Understanding Game Maker | Game Maker Tutorials. This tutorial aims to explain the basics of how Game Maker functions. To a lot of people, opening software like Game Maker for the first time can be super intimidating. You’ve heard how ‘easy’ tools like GM are to use so you download it and open it up and you’re staring at this: Uhh…There’s a lot of stuff and a lot of buttons and it can be hard to really grasp what’s going on. Games are complex things!
This tutorial aims to explain the basics of how Game Maker functions. To a lot of people, opening software like Game Maker for the first time can be super intimidating.
And any powerful tool you can use to make one demands at least a certain level of complexity. GM is however, very accessible once you get over the first few hurdles. In my eyes it remains one of the best tools out there for a beginner game developer. So let’s try and make sense of how a game in Game Maker works, and how the different parts fit together. That list of categories on the left is your Resource Tree. It contains every element of your game. All of your artwork, objects, levels and so on are kept in this list.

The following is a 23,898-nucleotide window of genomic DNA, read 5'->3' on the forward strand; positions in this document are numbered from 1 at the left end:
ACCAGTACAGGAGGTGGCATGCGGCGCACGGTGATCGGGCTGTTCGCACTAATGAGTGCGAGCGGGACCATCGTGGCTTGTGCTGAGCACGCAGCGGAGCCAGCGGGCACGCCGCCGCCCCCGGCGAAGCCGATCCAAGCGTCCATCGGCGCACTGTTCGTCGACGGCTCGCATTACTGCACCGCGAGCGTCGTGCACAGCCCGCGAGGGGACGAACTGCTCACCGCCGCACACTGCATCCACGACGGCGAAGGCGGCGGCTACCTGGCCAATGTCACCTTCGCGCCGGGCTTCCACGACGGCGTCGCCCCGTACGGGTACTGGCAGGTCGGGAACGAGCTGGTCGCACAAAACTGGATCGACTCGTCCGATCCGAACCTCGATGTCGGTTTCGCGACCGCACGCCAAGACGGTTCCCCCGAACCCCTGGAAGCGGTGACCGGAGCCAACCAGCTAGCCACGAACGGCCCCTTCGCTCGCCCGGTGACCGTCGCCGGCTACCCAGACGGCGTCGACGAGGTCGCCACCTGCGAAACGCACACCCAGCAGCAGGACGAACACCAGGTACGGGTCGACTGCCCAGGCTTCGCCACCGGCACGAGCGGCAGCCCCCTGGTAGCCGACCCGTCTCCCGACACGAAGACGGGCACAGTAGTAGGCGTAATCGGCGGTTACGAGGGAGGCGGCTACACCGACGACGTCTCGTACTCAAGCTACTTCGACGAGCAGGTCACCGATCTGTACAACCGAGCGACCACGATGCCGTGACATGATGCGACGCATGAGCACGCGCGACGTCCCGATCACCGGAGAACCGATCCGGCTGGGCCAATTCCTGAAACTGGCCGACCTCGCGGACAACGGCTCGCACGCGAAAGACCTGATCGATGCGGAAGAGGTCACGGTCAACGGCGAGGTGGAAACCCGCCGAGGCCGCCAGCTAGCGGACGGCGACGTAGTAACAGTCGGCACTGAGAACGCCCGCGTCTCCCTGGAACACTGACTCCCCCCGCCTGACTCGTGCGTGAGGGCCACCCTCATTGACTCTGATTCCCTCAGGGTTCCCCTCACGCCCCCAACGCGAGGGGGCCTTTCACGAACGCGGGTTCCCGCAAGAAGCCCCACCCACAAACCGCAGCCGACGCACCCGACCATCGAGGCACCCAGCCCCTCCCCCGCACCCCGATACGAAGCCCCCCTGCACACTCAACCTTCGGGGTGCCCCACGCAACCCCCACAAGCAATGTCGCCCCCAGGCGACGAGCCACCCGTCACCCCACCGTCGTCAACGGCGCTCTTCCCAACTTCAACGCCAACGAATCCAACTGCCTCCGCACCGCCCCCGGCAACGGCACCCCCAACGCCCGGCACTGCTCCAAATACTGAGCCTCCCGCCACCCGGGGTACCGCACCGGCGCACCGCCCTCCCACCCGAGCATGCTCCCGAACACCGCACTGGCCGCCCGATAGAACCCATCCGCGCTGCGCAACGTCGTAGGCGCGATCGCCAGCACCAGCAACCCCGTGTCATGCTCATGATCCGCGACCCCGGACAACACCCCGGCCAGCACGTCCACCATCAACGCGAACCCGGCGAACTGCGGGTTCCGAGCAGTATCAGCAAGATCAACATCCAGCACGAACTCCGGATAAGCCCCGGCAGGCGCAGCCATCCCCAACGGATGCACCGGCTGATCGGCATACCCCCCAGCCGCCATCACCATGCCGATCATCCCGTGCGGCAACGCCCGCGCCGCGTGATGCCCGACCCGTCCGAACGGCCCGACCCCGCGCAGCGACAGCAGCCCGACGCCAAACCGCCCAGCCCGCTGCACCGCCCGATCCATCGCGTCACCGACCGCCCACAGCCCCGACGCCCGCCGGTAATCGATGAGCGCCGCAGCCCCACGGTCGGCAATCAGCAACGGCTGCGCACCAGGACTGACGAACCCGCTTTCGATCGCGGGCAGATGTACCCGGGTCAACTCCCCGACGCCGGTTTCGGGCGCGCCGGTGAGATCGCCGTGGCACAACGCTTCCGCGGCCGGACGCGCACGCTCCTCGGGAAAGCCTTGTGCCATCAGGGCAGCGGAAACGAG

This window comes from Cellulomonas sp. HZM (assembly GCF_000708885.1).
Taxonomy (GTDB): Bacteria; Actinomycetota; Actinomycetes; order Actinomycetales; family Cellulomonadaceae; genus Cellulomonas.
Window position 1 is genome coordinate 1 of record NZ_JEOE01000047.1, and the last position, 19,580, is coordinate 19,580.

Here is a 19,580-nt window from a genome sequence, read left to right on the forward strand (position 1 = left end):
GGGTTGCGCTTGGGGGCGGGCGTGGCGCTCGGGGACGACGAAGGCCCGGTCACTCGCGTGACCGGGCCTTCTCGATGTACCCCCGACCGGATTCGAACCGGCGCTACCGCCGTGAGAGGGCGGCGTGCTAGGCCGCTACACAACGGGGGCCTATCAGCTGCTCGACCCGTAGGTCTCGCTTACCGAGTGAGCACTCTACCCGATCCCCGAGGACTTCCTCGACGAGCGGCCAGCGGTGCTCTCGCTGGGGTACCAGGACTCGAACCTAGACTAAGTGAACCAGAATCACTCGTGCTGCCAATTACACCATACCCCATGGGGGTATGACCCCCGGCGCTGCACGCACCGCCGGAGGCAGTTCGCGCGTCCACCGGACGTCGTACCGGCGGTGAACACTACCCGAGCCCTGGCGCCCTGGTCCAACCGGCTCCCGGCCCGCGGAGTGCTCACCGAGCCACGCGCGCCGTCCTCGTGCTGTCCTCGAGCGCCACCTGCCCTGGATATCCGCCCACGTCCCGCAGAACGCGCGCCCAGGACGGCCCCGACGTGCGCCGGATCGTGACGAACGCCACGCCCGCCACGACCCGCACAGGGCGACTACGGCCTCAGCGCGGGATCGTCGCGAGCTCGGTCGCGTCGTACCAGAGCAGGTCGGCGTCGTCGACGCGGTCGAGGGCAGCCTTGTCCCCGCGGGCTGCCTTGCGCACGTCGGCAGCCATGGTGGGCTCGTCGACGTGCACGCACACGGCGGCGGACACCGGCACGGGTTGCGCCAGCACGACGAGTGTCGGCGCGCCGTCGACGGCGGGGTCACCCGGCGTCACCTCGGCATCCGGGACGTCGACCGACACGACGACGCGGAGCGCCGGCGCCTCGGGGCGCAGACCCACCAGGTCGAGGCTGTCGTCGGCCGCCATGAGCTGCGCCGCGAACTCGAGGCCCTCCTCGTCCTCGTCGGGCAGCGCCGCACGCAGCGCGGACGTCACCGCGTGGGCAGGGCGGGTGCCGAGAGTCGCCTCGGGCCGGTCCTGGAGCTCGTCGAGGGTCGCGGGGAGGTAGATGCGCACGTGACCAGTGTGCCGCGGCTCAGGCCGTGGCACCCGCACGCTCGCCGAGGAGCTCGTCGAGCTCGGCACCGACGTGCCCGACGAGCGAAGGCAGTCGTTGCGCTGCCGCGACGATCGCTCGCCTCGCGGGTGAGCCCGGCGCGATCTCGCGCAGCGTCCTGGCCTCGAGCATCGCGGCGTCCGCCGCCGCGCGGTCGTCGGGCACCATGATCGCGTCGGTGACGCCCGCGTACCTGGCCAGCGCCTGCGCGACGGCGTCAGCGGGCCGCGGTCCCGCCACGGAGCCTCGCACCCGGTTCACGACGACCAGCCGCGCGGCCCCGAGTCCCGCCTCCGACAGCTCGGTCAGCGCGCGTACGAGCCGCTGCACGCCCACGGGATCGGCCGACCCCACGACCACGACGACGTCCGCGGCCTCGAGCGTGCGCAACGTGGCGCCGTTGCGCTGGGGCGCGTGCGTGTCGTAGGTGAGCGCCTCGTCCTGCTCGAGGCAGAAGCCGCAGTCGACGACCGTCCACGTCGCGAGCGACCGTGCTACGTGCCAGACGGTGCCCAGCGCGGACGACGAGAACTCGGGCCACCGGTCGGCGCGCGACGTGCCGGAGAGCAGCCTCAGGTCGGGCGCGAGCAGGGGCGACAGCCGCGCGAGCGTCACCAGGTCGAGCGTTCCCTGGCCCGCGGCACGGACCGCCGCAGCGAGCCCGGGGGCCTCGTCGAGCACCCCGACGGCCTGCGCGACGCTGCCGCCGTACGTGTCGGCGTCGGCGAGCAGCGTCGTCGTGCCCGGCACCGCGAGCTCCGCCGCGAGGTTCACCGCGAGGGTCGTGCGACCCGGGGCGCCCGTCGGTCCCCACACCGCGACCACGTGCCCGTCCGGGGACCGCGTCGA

RPG Maker VX Ace Lite and VX Ace Tutorial: Understanding RPG Maker VX Ace Event Switches Based on Aindra's Original Switches Demo/Game and expanded, edited. In this video i cover setting up your RPG game, Using RPG Maker Character Sets with an efficient import method, Basic character input and the start of our. A full length video on how to create a top down zombie game from scratch! I hope you enjoyed it, let's go for 100 LIKES! I never have gotten there an hope.
When you make a new project, it’s totally empty. Right clicking on any of these categories provides a context menu that allows you to add a new element to that category.
I’m going to cover the four most important resources and how they work together. Understanding this should give you a clearer idea of how GM works at a basic level, before diving into actually trying to make stuff. Sprites. Right at the top of the resource tree are “sprites”. Sprites contain the images & animations of your game objects. A sprite might be a single image or it might have a number of animation frames. They also have collision shapes that can be precise, rectangular, circular, etc. You can connect sprites to objects to have them show up in your room.
Typically a sprite would be used for objects such as players, enemies, items and other interactive or animated elements of your game. An example of a sprite and the sprite editor! Backgrounds. Backgrounds are similar to sprites, in that they are an image resource. Unlike sprites however, a background image cannot contain any animation frames and does not have any collision settings.